Mathematical Modeling of the Evolution of the Domestic Dog

Faculty Sponsor

Alex Capaldi


Arts and Sciences



Presentation Type

Poster Presentation

Symposium Date

Spring 5-3-2018


The domestication of the gray wolf (Canis lupus) is generally thought to be the earliest example of animal domestication by humans. Yet, the processes which gave rise to it are still relatively unknown. There are two prominent hypotheses: that the wolf was domesticated by human intentional breeding or that wolves essentially domesticated themselves. In the latter case, wolves who were more tolerant of humans and more willing to enter early human settlements gained an evolutionary advantage over those that were not willing to do so. We have developed an agent-based (mathematical and computer) model (ABM) to simulate this second scenario. The model incorporates availability of food sources, time spent with humans, the tameness of the wolves, reproduction, and death, with the values of these parameters being informed by the literature. Ultimately, we would also like to build an ABM of the first scenario (human intentional breeding) with the goal of comparing simulated domestication times of the two scenarios to archaeology evidence of when wolves were domesticated. This would allow us to determine which hypothesis is most probable.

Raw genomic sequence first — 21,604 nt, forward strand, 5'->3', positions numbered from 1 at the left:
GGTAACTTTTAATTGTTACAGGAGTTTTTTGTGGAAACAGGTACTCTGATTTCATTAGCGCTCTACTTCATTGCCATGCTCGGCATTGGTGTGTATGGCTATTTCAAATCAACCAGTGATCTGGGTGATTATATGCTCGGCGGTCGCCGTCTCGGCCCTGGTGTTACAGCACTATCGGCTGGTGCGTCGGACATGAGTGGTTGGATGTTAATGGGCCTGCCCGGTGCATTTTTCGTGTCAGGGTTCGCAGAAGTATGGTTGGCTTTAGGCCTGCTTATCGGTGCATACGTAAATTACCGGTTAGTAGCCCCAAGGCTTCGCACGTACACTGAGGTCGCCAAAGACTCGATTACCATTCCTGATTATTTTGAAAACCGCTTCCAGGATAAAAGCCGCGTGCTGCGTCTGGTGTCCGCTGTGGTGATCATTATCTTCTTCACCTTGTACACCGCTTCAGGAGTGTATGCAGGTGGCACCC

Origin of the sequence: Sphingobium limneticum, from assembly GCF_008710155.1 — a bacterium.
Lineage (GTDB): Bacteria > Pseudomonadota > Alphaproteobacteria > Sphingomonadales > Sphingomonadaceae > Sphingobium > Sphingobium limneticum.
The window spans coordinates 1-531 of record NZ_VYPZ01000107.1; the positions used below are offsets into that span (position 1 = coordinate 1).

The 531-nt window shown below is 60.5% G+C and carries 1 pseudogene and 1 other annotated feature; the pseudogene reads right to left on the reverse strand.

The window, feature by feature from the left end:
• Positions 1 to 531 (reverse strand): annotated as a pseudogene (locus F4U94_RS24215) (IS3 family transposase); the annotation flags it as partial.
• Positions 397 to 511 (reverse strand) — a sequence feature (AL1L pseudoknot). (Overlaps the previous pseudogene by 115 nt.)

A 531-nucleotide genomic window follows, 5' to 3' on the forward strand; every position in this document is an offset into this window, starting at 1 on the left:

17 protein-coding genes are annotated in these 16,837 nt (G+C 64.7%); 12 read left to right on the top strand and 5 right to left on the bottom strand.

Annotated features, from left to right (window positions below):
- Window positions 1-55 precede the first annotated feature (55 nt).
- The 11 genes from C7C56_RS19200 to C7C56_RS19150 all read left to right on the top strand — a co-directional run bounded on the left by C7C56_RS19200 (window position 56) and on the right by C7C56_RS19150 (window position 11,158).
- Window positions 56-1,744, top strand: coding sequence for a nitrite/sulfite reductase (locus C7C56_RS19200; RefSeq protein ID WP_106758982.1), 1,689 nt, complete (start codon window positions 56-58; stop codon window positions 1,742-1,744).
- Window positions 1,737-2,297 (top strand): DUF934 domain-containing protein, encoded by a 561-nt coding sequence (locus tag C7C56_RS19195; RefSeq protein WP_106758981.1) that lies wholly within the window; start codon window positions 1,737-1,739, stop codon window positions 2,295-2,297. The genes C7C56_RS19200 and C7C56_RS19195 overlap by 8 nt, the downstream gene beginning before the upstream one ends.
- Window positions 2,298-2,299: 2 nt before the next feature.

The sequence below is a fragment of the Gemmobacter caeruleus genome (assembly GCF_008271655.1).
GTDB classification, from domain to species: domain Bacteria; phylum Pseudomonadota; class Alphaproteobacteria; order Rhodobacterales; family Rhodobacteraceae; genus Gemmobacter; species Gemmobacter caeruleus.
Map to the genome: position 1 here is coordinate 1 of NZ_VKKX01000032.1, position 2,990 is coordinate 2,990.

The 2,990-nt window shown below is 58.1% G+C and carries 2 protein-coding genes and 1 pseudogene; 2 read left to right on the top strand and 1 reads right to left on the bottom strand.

Biographical Information about Author(s)

Ashley Hire is a sophomore math and secondary education double major, with a minor in chemistry. Her interest in science and math alike promotes her interest in this topic.

Samuel Iselin is a junior math and computer science major. He has had previous experience with SOURCE projects, and is also very interested in environmental science, making this project a very fitting one.

Michael Revor is freshman math major. Although he is a freshman, Michael has a passion for math and is a vital part to this project.

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